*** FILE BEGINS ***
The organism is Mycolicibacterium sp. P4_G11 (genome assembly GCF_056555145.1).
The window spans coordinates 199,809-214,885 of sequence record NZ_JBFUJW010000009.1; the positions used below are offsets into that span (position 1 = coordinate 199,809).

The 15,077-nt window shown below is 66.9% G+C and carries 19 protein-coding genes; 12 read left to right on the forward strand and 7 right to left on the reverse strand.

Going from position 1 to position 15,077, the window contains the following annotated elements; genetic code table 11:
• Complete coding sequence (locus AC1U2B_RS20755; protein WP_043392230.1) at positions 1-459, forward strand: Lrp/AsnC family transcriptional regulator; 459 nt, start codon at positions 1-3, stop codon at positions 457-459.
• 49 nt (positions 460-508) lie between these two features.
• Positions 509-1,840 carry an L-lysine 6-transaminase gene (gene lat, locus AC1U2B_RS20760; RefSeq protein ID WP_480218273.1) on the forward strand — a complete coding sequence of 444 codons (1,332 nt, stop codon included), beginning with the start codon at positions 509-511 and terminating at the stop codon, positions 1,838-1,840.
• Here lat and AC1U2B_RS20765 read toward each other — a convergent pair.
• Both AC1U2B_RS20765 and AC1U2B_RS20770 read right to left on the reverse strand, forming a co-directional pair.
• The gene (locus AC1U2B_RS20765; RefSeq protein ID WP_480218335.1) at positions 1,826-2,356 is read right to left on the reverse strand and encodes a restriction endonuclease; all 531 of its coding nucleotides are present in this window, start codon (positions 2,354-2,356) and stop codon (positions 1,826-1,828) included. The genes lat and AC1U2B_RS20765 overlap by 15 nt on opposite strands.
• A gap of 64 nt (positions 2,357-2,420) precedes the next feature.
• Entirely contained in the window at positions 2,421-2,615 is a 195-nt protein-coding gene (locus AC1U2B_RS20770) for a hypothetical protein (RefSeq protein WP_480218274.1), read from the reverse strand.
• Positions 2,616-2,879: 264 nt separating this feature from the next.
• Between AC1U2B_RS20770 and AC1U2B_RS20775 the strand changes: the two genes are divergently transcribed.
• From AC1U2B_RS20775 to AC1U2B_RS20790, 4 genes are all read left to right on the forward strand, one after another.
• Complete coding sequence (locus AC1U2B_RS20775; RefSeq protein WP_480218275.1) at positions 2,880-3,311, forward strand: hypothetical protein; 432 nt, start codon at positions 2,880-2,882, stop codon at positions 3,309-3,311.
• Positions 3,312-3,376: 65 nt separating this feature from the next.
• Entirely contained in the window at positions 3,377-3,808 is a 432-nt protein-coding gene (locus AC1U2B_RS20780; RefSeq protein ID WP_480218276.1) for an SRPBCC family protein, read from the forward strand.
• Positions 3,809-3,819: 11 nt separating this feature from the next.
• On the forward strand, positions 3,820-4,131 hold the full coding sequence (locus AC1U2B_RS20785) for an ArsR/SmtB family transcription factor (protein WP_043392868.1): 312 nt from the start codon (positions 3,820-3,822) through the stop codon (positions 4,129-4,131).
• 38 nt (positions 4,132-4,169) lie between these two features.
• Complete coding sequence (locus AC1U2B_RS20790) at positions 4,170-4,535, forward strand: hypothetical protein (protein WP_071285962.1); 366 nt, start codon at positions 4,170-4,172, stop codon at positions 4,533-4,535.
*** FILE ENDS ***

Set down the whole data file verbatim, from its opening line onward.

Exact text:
The organism is Mycolicibacterium sp. P4_G11 (genome assembly GCF_056555145.1).
The window spans coordinates 199,809-214,885 of sequence record NZ_JBFUJW010000009.1; the positions used below are offsets into that span (position 1 = coordinate 199,809).

The 15,077-nt window shown below is 66.9% G+C and carries 19 protein-coding genes; 12 read left to right on the forward strand and 7 right to left on the reverse strand.

Going from position 1 to position 15,077, the window contains the following annotated elements; genetic code table 11:
• Complete coding sequence (locus AC1U2B_RS20755; protein WP_043392230.1) at positions 1-459, forward strand: Lrp/AsnC family transcriptional regulator; 459 nt, start codon at positions 1-3, stop codon at positions 457-459.
• 49 nt (positions 460-508) lie between these two features.
• Positions 509-1,840 carry an L-lysine 6-transaminase gene (gene lat, locus AC1U2B_RS20760; RefSeq protein ID WP_480218273.1) on the forward strand — a complete coding sequence of 444 codons (1,332 nt, stop codon included), beginning with the start codon at positions 509-511 and terminating at the stop codon, positions 1,838-1,840.
• Here lat and AC1U2B_RS20765 read toward each other — a convergent pair.
• Both AC1U2B_RS20765 and AC1U2B_RS20770 read right to left on the reverse strand, forming a co-directional pair.
• The gene (locus AC1U2B_RS20765; RefSeq protein ID WP_480218335.1) at positions 1,826-2,356 is read right to left on the reverse strand and encodes a restriction endonuclease; all 531 of its coding nucleotides are present in this window, start codon (positions 2,354-2,356) and stop codon (positions 1,826-1,828) included. The genes lat and AC1U2B_RS20765 overlap by 15 nt on opposite strands.
• A gap of 64 nt (positions 2,357-2,420) precedes the next feature.
• Entirely contained in the window at positions 2,421-2,615 is a 195-nt protein-coding gene (locus AC1U2B_RS20770) for a hypothetical protein (RefSeq protein WP_480218274.1), read from the reverse strand.
• Positions 2,616-2,879: 264 nt separating this feature from the next.
• Between AC1U2B_RS20770 and AC1U2B_RS20775 the strand changes: the two genes are divergently transcribed.
• From AC1U2B_RS20775 to AC1U2B_RS20790, 4 genes are all read left to right on the forward strand, one after another.
• Complete coding sequence (locus AC1U2B_RS20775; RefSeq protein WP_480218275.1) at positions 2,880-3,311, forward strand: hypothetical protein; 432 nt, start codon at positions 2,880-2,882, stop codon at positions 3,309-3,311.
• Positions 3,312-3,376: 65 nt separating this feature from the next.
• Entirely contained in the window at positions 3,377-3,808 is a 432-nt protein-coding gene (locus AC1U2B_RS20780; RefSeq protein ID WP_480218276.1) for an SRPBCC family protein, read from the forward strand.
• Positions 3,809-3,819: 11 nt separating this feature from the next.
• On the forward strand, positions 3,820-4,131 hold the full coding sequence (locus AC1U2B_RS20785) for an ArsR/SmtB family transcription factor (protein WP_043392868.1): 312 nt from the start codon (positions 3,820-3,822) through the stop codon (positions 4,129-4,131).
• 38 nt (positions 4,132-4,169) lie between these two features.
• Complete coding sequence (locus AC1U2B_RS20790) at positions 4,170-4,535, forward strand: hypothetical protein (protein WP_071285962.1); 366 nt, start codon at positions 4,170-4,172, stop codon at positions 4,533-4,535.